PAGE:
Advertised and non-advertised channels - An aspect of Lightning that may not be readily apparent is that the majority of nodes and channels will not be available for routing and will not be visible in the network graph. End user nodes (smartphones, laptops, etc.) will not “advertise” channels by default. These non-advertised channels will be accessible through the use of extra routing information or “routing hints” embedded in Lightning payment requests. Routing hints provide information about a recipient’s non-advertised channels, allowing a payment sender to build routes with a combination of public and non-public hops in the network. As non-advertised channels become the default for end users, we expect Lightning routing to become more efficient, as routing tables will be significantly smaller and populated with more reliable nodes.
In the future, routing hints can also be used to supply more information about valid routing paths, making it possible for payment senders to find routes to receivers, even if the sender and/or receiver have incomplete views of the network graph.
Buffer capital - In addition to providing continuous access to the network, routing nodes will aggregate inflows and outflows across many users so that overall flows to and from a routing node will be somewhat balanced. Essentially, within a given period of time, some of a routing node’s users will be spending, while others will be refilling. However, there will be times when funds will happen to be moving in the same direction (e.g. more spending than receiving). In these situations, a routing node must maintain enough “buffer capital” to be able to wait until the flow of funds reverses and channels return to a more balanced state. Routing nodes that don’t contribute enough capital to handle periods of imbalance will experience channel exhaustion (when a node has no funds remaining in a channel) and routing failures. This type of failure should happen relatively infrequently, because nodes that produce these routing failures will be routed around and eventually disconnected by other nodes. Thus, node operators have a strong incentive to provide enough buffer capital for the number and volume of inbound channels they’ve accepted (and implicity agreed to support).
Autopilot and node availability metrics - For end users,
lnd has an Autopilot feature that automates the process of finding gateway routing nodes and opening channels. Upcoming iterations of Autopilot will use metrics from the network channel graph when determining which nodes to connect with. Key metrics will include uptime, outbound channel volume, breadth of channel connectivity and proximity to specific destinations. This data will be gathered by routing nodes to facilitate initial channel creation as well as ongoing channel optimization. Essentially, Autopilot will open channels with those gateway nodes that have shown the ability to facilitate reliable, cheap payments. For most users, Autopilot will operate in the background, but for more advanced users, Autopilot’s heuristics are designed to be modular. Members of the Lightning community will be able to optimize node selection parameters for their particular use cases and/or replace the default algorithm with entirely new ones.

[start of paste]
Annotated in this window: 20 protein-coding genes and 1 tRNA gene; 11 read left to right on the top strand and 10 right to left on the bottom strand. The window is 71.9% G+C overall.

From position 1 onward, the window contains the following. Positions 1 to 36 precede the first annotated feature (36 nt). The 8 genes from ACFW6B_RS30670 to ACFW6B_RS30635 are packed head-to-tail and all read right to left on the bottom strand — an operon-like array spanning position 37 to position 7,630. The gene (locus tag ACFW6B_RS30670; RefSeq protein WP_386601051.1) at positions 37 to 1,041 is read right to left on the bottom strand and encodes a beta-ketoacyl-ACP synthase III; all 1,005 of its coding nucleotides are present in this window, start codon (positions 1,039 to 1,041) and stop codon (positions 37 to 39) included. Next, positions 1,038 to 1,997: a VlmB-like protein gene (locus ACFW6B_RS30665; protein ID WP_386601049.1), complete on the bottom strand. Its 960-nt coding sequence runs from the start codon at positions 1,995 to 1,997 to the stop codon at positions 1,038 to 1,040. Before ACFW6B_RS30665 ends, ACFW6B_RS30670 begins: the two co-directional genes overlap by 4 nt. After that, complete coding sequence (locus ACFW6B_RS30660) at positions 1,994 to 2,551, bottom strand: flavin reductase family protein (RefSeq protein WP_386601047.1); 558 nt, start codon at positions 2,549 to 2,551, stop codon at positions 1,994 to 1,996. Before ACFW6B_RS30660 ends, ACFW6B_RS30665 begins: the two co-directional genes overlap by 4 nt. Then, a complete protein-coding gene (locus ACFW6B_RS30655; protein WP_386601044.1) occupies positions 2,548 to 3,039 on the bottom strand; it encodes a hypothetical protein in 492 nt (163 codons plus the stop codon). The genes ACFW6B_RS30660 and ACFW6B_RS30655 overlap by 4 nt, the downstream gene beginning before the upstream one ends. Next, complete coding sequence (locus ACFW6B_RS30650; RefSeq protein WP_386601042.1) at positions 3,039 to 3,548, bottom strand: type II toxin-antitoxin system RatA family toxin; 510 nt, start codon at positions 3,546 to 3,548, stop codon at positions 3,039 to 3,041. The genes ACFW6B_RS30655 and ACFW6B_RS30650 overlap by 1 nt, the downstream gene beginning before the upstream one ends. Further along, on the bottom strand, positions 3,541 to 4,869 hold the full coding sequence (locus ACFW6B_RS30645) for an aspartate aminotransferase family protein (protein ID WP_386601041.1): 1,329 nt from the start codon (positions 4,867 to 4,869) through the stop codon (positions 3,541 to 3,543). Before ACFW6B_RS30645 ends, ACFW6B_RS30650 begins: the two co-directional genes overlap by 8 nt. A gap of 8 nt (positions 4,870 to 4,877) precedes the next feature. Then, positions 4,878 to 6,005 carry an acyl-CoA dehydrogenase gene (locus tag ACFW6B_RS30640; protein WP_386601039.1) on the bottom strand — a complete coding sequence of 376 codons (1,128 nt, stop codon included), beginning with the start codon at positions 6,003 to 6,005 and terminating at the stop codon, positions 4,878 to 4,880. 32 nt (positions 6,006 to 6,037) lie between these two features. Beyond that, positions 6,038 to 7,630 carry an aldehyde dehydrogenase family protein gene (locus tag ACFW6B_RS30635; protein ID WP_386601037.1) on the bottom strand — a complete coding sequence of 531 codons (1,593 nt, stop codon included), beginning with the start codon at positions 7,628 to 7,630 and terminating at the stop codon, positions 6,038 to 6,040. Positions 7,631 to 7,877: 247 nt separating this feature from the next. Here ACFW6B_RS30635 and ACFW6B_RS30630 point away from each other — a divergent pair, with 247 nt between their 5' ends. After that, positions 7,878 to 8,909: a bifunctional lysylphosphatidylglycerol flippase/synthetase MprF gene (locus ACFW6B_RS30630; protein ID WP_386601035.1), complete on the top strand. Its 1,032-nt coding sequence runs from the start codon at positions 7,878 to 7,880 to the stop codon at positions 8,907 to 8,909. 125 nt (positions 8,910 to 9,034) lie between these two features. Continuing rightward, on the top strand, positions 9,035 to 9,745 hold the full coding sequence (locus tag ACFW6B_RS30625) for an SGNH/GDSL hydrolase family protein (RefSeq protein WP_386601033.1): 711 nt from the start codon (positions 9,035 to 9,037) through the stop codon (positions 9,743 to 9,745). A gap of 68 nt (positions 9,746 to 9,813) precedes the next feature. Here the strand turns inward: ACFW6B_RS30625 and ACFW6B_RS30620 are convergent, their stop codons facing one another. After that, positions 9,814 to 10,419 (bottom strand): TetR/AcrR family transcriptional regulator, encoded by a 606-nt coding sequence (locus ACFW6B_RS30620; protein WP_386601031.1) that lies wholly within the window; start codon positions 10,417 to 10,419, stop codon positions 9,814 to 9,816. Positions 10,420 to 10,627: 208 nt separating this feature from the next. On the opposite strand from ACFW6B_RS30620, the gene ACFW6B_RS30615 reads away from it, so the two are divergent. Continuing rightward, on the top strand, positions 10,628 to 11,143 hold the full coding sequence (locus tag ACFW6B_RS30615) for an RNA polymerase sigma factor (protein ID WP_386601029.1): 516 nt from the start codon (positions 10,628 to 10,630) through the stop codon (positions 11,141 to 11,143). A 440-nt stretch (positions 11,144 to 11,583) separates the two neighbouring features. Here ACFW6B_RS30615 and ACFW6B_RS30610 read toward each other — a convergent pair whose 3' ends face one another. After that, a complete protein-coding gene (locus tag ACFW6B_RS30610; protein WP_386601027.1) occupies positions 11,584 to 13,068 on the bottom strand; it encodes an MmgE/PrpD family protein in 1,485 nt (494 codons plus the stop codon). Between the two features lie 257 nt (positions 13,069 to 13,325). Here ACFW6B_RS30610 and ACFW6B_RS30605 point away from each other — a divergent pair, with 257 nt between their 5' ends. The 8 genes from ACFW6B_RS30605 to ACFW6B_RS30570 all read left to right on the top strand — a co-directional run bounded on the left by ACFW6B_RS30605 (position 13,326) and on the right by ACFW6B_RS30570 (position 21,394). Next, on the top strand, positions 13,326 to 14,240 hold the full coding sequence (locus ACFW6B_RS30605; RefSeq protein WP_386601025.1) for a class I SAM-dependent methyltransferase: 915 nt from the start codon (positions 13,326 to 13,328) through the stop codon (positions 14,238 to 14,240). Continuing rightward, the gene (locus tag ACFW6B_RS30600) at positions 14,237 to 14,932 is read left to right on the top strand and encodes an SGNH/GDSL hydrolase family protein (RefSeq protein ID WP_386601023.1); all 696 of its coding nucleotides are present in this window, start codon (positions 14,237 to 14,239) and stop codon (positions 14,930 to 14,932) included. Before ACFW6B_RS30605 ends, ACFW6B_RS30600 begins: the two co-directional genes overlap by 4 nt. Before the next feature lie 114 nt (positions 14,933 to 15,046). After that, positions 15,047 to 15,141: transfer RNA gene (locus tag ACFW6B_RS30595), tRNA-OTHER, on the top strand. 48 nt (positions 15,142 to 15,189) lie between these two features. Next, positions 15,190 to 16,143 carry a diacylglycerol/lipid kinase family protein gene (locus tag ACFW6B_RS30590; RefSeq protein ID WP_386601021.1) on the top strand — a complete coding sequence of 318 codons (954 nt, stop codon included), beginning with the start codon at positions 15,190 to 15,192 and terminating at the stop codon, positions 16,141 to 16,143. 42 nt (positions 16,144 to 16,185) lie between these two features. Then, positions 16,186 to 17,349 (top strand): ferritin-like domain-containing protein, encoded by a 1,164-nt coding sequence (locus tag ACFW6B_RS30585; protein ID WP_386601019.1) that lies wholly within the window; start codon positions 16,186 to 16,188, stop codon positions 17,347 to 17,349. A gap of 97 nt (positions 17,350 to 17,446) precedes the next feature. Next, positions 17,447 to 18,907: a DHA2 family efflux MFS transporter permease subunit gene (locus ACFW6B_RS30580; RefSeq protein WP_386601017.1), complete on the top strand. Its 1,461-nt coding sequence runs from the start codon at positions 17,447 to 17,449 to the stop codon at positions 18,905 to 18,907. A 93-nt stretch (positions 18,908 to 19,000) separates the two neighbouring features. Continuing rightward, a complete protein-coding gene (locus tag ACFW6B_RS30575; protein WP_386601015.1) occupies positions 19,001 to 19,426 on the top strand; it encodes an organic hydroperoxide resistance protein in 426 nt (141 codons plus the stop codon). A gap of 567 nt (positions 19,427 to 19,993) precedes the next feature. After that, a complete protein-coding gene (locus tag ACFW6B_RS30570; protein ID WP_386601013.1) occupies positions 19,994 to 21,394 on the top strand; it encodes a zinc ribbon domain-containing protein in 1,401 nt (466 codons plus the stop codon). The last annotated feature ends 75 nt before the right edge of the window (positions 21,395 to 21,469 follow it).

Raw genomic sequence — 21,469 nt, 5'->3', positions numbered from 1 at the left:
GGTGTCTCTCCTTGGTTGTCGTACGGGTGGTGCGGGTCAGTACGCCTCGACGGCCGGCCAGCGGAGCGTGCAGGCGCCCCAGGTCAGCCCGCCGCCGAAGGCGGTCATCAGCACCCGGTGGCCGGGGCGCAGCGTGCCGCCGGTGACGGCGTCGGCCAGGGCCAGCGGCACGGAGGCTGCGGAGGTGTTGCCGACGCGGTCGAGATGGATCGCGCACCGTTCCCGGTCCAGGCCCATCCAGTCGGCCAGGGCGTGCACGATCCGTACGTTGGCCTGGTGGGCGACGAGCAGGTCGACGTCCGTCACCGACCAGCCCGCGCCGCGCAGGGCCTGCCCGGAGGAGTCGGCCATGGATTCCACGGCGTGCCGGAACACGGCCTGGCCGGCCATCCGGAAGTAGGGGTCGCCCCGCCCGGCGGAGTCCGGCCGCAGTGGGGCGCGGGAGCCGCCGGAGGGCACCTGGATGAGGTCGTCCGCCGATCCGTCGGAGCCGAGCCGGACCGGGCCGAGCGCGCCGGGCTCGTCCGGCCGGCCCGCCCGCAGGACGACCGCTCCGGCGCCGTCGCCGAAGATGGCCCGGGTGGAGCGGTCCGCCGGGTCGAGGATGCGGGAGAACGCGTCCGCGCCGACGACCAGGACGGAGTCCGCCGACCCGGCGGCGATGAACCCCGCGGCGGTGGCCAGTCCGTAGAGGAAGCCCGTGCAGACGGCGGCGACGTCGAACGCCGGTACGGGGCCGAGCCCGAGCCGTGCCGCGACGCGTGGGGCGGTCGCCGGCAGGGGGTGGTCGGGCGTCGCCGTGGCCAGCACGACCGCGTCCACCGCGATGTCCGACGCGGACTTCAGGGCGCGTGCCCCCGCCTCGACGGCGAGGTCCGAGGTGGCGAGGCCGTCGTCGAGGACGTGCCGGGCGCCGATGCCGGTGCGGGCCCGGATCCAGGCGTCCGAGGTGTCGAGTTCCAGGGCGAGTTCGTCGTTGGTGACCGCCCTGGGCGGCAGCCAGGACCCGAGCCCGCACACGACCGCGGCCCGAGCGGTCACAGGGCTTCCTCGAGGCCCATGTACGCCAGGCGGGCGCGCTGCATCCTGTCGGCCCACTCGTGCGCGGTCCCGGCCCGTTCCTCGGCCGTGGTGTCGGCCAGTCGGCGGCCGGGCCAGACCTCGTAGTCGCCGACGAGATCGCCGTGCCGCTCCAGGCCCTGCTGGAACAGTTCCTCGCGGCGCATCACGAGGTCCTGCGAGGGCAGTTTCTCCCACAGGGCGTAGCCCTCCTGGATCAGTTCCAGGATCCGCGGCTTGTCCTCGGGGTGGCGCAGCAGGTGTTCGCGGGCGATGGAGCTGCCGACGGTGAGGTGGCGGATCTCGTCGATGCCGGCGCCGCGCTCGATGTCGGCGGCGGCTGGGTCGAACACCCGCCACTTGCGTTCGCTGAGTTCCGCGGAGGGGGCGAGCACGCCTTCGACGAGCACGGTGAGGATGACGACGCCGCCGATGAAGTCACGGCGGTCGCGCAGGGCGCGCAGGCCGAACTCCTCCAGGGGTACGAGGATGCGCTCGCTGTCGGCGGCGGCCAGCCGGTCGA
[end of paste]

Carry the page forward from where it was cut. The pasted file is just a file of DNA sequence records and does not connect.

Another key point about Autopilot is that end users are likely to have open channels with several completely unrelated routing nodes (the current default is five). This gives end users disparate entry points to the network, providing for improved reliability in case a routing node does happen to go offline. This is in contrast to routing on the internet, where ISP options are limited by the costs of building physical infrastructure (fiber and radio transmitters). In Lightning, the cost of adding connection infrastructure to other nodes is simply the cost of an on-chain Bitcoin transaction.
Source routing and onion routing - One of the differences between Lightning payment routing and most data network routing is that in the case of Lightning, the route is constructed by the payment sender (source routing), rather than being determined by the routers along the path. In addition, Lightning employs onion routing for multi-hop payments. This means that intermediate nodes in the payment path know only the identity of their immediate predecessor and successor in the route. Importantly, the combination of source routing and onion routing protects the identities of payment senders and receivers so as to enhance user privacy and censorship-resistance.
Also note that the Lightning Network protocol supports Tor, and future releases of